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When a new land was discovered, a flag was planted to claim that land. When Mt. Everest was climbed, a flag was staked on top of the mountain to show that man could conquer anything and then when he landed on the moon, he again planted a flag in one of the greatest symbolic acts of all time, witnessed by the whole world.

Symbols have been used throughout time and by many cultures to assist in identification and communication. Leaders of ancient tribes for example, set themselves apart by wearing decorated head-dresses, ceremonial robes and by carrying decorated staffs or spears bearing the symbols of the leader or tribe. Members of the tribe rallied around the chosen symbols, distinguishing themselves from others. Decorated staffs led men into battle, uniting them and communicating strength and a common purpose. The staffs may have been decorated with a tiger's tail, a carved animal, precious metals, gemstones or other items considered valuable or symbolic by the culture. These staffs were the first vexilloids, from the Latin word for flag, vexillum.

Flags developed as man began to attach various materials to the staffs. The materials used included leather, silk, and feathers of exotic birds used by the Mayan culture. As lengths of fabric were developed, it became the favoured medium and as the use of fabric became widespread, man chose it over other media to carry the symbolism of the civilisation. Importance continued to be attached to the staff and it continued to be decorated and highly visible in many cultures, but the attached fabric assumed greater importance as a means of identification and communication. Significance was attached, and is still attached, to various colours and images used on flags, but it must be understood that the significance varies from one culture to another. For example, red might indicate the blood of the people, the rich red soil, courage and bravery or other features considered worthy of representation.

Throughout time, different civilisations used flags and flag staffs for different purposes. For example, among other uses, the Romans used flags to mark the ranks of garrisons, communicating this clearly through the highly visible means of flags. They also used them in a display of force and strength to intimidate the enemy. They flew their flags from highly decorated staffs, some of which had intricate heads punctured with holes so that the wind made an eerie sound as it whistled through them. This scary sound could greatly unnerve the enemy.

When English soldiers went to fight the Crusades under King Richard, they carried flags to show their allegiance and their homeland. Many noblemen went into battle carrying flags displaying their Coats of Arms. The use of heraldic flags became widespread.

Flags have also been used over time to display strongly held beliefs. Gold miners at Ballarat in Australia raised the Eureka flag as a symbol of their rebellion against licence fees in 1854. They bravely fought government soldiers in a bloody battle at the Eureka Stockade, the Eureka flag uniting them. In Australia today, the flag is still unofficially displayed as a symbol against oppression and conveys the right of individuals to have freedom of expression. In addition, flags have been used as a means of propaganda. A powerful example of this was the use of the Swastika on flags and banners throughout Germany during the Second World War. The symbol, widely exposed, suggested solidarity, a common purpose for all German people and a perception that their strength could not be conquered.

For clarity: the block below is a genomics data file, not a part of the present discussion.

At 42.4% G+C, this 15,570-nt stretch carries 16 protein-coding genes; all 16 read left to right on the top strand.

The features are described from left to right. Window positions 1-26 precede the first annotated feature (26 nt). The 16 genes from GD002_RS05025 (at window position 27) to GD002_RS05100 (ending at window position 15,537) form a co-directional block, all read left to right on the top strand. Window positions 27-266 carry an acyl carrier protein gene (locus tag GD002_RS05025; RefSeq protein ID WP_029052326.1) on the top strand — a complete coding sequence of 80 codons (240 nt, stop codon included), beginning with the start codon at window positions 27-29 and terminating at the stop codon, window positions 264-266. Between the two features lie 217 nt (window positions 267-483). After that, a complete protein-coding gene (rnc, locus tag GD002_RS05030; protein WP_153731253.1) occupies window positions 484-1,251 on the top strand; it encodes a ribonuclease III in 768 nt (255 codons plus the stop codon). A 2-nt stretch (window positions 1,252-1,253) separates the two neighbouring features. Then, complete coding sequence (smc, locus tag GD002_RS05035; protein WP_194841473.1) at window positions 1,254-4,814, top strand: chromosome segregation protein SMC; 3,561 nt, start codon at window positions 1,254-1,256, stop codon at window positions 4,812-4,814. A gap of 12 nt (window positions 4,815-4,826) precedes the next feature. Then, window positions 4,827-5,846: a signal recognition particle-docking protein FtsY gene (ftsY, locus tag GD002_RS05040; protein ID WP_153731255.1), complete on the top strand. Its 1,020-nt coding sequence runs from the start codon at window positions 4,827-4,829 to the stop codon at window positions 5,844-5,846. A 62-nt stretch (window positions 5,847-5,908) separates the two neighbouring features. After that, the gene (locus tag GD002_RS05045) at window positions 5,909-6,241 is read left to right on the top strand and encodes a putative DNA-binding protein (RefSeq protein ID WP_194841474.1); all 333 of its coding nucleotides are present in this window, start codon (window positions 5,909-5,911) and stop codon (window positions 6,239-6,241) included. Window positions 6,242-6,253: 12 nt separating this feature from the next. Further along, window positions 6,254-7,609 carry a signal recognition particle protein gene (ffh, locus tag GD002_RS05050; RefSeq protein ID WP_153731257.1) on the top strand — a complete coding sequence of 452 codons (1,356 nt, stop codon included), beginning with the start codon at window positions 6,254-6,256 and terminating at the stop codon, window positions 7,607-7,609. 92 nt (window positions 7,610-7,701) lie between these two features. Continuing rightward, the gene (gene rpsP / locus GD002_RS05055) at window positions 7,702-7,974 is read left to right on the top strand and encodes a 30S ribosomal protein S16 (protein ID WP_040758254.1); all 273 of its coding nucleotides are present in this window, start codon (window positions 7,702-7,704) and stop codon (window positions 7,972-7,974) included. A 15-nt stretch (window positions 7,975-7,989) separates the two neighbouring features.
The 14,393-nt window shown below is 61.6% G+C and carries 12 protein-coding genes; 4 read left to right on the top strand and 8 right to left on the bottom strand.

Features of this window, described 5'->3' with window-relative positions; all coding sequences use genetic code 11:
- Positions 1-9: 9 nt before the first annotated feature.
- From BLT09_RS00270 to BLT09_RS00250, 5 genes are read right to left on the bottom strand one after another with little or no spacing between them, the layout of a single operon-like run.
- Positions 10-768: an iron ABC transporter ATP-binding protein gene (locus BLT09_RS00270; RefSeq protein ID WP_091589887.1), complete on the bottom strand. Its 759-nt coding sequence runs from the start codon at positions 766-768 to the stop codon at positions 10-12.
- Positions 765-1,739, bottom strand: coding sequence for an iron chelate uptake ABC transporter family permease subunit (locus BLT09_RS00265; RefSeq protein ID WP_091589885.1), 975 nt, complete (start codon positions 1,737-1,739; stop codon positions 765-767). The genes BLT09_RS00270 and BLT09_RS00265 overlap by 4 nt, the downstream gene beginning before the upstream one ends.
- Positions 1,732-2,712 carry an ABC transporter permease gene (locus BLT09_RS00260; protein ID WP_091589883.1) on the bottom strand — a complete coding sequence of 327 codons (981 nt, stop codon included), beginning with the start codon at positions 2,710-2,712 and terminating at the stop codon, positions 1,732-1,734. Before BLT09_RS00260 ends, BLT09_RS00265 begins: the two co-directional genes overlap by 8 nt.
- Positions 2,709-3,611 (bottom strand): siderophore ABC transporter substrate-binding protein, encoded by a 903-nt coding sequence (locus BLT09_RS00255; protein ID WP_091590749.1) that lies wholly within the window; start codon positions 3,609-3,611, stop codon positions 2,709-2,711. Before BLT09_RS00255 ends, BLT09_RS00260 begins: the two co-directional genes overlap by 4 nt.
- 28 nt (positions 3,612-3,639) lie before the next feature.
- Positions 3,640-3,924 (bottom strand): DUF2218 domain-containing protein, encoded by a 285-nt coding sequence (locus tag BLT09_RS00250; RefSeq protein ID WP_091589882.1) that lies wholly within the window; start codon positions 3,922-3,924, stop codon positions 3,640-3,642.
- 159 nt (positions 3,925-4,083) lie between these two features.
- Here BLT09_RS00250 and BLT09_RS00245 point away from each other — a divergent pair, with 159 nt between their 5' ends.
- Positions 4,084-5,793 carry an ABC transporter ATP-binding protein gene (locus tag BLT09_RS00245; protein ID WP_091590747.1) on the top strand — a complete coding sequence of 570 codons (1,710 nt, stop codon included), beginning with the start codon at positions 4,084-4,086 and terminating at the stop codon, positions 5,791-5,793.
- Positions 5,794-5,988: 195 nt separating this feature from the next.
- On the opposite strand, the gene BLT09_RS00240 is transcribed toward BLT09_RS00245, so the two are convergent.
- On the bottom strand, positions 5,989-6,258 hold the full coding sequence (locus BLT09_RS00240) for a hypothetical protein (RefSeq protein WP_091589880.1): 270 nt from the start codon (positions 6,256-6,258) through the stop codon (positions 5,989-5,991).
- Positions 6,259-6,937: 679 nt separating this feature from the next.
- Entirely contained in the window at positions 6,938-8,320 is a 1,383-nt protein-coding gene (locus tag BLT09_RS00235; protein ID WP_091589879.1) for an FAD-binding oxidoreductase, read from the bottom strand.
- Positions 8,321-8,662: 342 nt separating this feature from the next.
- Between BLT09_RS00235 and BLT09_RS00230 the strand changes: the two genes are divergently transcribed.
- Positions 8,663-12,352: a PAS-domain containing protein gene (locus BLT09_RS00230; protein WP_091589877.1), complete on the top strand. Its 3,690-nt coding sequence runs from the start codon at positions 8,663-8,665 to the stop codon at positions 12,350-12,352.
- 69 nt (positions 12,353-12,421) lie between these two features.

The use of flags as National Flags is a relatively new concept, not developed until the 18th Century. In most countries the acceptance of a national flag was very slow, government recognition generally coming long after the flag was accepted into the hearts of the people. Today we readily identify a country with and by its flag. It expresses the unity and identity of one nation as against all others, communicating clearly to all people through its distinctive symbolism. The use of flags to represent nationhood is by far today the predominant use, but we have also developed flags to suit many other purposes. We continue the historical representation of states, provinces and cities, but commercial and sporting representation on flags has become very popular. Among these we see corporate logo flags, club flags for sports clubs and other leisure based pursuits, and the increasingly popular generic commercial flags. The websites flags2000.com, flags2000.com.au and flags2000.co.uk amply demonstrate such flags.

The study of flags, vexillology, is a fascinating one. It is hoped that this brief introduction will encourage you to explore further. You won't be disappointed.


We are  very grateful to personnel from many consulates who responded with information in reference to their national symbols.

We are also  grateful for the assistance received from vexillologists and collectors of flags from around the World.

ęCopyright 1999 Flags 2000 Pty Ltd. All rights reserved.